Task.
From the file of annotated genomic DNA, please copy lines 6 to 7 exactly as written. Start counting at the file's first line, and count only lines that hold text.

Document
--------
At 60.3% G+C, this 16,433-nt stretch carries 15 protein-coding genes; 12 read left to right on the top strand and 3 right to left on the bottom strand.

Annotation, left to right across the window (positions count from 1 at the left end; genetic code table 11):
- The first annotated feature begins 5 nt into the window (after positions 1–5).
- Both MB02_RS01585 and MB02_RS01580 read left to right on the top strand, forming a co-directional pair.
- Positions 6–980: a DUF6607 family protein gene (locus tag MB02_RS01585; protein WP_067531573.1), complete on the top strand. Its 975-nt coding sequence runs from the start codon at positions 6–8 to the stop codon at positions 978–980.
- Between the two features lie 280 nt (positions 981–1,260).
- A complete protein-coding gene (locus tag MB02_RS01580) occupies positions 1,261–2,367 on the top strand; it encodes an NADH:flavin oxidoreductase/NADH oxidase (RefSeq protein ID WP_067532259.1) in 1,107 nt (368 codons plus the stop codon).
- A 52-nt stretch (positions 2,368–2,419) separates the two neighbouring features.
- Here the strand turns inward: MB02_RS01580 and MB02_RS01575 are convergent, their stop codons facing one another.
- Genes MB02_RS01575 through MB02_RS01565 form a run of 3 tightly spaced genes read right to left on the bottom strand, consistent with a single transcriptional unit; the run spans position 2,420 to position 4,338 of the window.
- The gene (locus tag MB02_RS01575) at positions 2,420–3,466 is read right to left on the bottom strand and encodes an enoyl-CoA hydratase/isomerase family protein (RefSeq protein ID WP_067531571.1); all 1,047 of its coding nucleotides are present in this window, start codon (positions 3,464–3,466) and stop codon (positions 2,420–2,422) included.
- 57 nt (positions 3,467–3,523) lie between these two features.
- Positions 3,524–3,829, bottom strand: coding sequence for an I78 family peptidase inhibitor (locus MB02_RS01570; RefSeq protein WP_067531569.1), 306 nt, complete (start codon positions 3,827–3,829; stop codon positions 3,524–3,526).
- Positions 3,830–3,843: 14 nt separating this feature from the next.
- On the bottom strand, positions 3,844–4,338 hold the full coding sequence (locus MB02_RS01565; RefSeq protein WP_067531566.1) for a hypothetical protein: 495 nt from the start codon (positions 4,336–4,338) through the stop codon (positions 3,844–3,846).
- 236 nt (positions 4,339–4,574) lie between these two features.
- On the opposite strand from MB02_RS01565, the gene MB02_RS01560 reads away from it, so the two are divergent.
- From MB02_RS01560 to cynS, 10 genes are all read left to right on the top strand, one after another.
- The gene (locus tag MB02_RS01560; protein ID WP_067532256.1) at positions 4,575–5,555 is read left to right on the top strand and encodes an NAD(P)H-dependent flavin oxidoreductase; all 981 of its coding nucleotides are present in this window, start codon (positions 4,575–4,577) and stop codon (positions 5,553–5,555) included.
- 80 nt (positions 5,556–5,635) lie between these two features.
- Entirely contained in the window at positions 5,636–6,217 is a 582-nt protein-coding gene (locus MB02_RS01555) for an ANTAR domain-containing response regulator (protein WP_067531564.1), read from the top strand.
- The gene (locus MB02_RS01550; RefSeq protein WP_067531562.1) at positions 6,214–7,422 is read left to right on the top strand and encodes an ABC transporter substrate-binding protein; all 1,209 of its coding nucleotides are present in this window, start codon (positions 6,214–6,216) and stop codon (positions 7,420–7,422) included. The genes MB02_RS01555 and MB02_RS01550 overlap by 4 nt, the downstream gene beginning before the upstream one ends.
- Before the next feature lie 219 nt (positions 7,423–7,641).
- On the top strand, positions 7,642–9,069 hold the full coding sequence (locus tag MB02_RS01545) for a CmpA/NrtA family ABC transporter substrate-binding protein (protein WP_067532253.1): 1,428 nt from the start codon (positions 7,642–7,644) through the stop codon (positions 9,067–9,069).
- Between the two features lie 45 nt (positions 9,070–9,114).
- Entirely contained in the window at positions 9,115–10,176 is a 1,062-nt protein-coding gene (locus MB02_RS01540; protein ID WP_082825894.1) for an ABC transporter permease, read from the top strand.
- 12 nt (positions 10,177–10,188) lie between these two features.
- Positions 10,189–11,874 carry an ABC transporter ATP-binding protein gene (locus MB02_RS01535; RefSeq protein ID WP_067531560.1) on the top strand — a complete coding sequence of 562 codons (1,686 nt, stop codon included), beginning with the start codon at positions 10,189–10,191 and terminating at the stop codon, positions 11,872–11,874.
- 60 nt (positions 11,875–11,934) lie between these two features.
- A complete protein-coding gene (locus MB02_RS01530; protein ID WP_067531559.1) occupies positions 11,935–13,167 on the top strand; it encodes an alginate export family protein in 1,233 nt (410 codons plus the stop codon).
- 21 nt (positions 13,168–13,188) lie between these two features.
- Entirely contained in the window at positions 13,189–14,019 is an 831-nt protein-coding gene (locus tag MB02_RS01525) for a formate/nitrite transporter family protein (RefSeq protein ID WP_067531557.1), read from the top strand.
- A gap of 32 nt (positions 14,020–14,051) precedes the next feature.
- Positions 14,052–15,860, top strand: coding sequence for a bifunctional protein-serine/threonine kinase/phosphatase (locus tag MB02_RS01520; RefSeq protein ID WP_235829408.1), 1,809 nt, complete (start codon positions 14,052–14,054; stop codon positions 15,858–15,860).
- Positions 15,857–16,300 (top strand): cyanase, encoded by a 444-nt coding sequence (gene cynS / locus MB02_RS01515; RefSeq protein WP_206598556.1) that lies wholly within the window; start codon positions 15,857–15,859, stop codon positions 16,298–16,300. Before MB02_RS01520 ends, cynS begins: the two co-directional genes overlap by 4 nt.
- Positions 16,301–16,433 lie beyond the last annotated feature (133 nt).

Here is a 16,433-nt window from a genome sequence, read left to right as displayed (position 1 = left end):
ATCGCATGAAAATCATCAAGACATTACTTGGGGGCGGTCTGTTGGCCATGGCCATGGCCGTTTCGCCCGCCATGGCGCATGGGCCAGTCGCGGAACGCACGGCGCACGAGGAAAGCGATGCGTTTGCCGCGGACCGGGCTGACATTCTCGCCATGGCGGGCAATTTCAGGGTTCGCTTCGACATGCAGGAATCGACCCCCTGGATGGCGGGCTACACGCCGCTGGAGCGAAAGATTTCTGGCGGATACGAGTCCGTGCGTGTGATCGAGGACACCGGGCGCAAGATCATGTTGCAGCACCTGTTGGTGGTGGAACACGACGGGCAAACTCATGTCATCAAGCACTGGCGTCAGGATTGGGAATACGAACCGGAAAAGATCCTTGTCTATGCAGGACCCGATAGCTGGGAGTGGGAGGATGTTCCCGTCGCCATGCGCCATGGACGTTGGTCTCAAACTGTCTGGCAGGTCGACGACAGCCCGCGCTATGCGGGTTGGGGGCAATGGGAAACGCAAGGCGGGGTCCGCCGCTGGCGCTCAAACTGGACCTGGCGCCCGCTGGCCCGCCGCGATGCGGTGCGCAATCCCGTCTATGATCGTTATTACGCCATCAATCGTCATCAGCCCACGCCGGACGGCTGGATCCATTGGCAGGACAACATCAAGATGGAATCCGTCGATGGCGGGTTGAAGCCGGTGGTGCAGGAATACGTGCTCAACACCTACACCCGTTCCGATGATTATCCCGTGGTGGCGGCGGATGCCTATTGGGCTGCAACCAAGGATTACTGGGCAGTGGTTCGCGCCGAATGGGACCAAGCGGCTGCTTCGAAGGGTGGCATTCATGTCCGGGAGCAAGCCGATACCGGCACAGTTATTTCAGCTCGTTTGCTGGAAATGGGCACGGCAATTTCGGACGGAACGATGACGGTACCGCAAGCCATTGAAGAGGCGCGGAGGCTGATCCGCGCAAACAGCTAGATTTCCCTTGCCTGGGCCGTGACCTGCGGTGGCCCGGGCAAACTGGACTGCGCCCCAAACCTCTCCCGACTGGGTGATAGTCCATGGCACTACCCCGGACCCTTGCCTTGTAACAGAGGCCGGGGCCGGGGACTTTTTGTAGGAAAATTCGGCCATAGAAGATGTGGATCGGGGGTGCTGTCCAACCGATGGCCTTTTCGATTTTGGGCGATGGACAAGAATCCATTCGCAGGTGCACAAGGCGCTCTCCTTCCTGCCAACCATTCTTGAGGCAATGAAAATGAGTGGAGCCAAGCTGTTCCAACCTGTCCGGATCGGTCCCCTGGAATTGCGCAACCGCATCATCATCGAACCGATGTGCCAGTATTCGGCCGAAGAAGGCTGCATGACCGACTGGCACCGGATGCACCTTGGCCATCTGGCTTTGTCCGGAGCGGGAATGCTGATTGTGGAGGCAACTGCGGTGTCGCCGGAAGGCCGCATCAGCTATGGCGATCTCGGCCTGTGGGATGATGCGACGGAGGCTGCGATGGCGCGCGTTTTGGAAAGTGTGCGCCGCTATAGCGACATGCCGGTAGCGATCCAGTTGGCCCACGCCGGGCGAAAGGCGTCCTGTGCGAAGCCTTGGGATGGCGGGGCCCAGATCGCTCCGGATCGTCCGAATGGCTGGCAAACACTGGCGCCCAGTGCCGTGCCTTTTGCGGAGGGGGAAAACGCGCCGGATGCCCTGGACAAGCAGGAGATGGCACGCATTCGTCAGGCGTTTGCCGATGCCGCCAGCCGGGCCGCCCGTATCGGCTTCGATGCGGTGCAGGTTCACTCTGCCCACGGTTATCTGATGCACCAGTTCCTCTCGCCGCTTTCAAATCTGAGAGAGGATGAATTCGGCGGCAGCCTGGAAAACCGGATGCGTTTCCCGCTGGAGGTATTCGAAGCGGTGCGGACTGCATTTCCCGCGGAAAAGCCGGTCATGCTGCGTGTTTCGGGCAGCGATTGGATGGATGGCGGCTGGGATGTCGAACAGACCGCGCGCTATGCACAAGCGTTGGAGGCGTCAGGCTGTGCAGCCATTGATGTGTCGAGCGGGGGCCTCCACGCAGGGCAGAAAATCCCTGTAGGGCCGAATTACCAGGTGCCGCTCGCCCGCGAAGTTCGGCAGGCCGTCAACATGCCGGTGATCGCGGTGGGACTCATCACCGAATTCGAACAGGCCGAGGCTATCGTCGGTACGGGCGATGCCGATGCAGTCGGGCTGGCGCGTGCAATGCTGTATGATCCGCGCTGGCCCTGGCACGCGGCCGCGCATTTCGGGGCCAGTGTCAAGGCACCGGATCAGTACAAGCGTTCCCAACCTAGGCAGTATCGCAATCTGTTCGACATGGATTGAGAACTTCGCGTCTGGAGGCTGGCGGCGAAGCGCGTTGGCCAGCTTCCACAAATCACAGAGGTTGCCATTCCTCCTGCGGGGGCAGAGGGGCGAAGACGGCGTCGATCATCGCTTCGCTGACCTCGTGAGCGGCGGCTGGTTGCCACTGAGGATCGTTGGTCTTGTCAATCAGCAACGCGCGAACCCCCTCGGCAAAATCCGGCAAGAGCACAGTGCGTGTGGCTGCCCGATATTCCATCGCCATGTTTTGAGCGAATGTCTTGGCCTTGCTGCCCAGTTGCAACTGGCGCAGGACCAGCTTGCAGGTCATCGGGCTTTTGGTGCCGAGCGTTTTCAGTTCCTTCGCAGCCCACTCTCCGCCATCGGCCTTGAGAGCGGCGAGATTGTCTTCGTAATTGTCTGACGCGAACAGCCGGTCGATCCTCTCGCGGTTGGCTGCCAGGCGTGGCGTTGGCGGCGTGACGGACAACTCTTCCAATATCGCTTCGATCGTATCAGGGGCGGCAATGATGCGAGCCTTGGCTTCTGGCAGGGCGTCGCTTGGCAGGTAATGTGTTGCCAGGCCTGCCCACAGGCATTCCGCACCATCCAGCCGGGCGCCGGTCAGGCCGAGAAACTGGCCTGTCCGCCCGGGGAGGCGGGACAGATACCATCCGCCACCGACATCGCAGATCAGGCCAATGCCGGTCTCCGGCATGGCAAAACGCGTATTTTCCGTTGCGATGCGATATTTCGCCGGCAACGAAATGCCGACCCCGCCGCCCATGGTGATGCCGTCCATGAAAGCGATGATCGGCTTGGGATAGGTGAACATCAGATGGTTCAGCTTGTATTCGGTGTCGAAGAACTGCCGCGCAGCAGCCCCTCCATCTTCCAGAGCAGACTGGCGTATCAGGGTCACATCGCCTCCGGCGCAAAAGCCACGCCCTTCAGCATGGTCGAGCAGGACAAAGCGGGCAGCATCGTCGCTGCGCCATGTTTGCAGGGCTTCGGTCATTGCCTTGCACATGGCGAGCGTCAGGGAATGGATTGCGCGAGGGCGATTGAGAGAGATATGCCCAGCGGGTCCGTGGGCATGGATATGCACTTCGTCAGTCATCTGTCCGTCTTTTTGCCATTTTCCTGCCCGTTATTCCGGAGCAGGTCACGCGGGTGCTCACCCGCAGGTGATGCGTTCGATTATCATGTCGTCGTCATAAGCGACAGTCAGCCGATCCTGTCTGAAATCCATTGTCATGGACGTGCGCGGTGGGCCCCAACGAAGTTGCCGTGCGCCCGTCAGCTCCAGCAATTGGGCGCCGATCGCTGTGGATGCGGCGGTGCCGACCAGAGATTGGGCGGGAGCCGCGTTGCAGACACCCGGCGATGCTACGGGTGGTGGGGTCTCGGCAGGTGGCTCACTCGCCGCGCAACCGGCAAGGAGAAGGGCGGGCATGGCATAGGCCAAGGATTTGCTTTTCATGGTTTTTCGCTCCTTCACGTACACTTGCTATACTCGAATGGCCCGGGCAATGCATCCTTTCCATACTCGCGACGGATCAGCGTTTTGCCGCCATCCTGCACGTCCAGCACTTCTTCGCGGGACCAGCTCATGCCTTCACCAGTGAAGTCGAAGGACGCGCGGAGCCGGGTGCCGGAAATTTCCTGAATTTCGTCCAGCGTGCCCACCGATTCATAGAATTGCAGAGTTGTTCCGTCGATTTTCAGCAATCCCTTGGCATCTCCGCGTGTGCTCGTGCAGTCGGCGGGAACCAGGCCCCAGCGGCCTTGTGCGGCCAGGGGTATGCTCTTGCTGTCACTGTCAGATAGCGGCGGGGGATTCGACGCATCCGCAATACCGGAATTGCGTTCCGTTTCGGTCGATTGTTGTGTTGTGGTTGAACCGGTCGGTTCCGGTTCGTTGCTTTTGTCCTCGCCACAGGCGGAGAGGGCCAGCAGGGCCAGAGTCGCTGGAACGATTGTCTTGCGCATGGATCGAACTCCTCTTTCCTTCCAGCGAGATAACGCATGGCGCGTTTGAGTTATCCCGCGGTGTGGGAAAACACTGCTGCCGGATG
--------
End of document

- Between the two features lie 280 nt (positions 981–1,260).
- A complete protein-coding gene (locus tag MB02_RS01580) occupies positions 1,261–2,367 on the top strand; it encodes an NADH:flavin oxidoreductase/NADH oxidase (RefSeq protein ID WP_067532259.1) in 1,107 nt (368 codons plus the stop codon).